The Return of Navajo Boy, an official selection of the Sundance Film Festival and PBS, is an internationally acclaimed documentary that reunited a Navajo family and triggered a federal investigation into uranium contamination. It tells the story of Elsie Mae Begay, whose history in pictures reveals an incredible and ongoing struggle for environmental justice. A powerful new epilogue (produced in 2008) shows how the film and Groundswell Educational Films’ outreach campaign create news and rally supporters including Congressman Henry Waxman (D-CA). The Chairman of the Committee on Oversight and Government Reform mandated a clean-up plan by the five agencies that are responsible for uranium contamination. This film is a valuable resource for Native American and indigenous studies.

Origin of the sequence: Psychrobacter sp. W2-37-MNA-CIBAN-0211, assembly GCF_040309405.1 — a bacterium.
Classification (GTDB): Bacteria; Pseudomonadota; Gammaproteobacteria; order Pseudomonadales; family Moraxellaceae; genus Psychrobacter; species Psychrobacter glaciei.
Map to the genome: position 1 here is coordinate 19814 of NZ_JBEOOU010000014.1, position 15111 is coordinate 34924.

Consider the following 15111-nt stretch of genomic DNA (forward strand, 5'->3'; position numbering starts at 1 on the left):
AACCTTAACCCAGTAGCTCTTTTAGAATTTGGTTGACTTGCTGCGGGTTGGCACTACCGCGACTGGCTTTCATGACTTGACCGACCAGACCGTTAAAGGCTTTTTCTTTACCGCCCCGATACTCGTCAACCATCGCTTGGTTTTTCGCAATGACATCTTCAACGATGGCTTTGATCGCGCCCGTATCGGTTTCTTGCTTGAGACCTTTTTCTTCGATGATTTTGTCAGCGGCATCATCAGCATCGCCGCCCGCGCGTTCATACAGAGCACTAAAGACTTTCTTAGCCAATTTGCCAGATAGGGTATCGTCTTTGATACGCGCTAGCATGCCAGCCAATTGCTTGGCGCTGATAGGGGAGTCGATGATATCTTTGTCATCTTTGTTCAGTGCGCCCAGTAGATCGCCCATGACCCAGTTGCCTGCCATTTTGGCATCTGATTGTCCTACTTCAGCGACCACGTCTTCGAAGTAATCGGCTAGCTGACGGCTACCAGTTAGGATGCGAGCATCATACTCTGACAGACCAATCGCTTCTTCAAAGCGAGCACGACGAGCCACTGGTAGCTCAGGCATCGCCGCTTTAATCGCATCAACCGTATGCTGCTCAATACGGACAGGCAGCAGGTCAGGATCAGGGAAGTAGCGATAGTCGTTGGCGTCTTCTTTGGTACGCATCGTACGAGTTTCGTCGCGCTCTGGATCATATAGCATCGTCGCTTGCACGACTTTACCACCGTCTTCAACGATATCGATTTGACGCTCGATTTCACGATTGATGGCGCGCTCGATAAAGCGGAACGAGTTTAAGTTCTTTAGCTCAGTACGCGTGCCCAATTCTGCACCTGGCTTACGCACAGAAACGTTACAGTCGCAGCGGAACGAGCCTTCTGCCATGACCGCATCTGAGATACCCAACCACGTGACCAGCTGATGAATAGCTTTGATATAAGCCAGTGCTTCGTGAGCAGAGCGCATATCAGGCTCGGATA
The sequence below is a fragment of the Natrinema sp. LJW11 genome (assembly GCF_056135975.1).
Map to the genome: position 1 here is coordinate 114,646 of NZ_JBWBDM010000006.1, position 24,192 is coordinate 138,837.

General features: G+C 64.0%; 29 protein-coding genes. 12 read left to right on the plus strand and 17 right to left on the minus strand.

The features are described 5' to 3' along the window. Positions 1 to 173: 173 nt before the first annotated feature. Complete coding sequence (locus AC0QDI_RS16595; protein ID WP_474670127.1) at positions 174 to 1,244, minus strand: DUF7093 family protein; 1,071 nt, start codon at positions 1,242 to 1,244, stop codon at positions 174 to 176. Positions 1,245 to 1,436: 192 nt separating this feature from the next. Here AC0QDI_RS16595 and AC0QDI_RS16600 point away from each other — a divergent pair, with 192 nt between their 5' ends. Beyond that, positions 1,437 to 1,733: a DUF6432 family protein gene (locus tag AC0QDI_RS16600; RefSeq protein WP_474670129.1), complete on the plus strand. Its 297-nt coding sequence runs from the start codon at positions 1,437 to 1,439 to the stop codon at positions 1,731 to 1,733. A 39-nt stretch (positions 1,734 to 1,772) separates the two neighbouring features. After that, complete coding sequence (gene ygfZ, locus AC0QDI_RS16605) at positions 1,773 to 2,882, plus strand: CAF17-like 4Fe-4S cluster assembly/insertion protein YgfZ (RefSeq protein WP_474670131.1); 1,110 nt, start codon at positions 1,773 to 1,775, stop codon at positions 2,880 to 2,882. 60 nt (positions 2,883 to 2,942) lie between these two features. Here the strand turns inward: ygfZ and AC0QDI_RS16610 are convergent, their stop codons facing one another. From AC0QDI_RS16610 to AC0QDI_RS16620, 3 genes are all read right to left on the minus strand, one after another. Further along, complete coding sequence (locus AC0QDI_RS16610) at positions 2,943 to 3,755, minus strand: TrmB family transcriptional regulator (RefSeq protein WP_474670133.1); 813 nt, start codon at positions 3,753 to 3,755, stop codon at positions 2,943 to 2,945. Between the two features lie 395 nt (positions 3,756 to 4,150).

Red Crow Mi'gMaq reservation, 1976: By government decree, every Indian child under the age of 16 must attend residential school. In the kingdom of the Crow, that means imprisonment at St. Dymphna’s, where students are under the mercy of "Popper," the sadistic agent who runs the school.. At 15, Aila is the weed princess of Red Crow. Hustling with her uncle Burner, she sells enough dope to pay Popper her “truancy tax”, keeping her out of St.Ds. But when Aila's drug money is stolen and her father Joseph returns from prison, the precarious balance of Aila’s world is destroyed. Her only options are to run or fight... and Mi'gMaq don't run..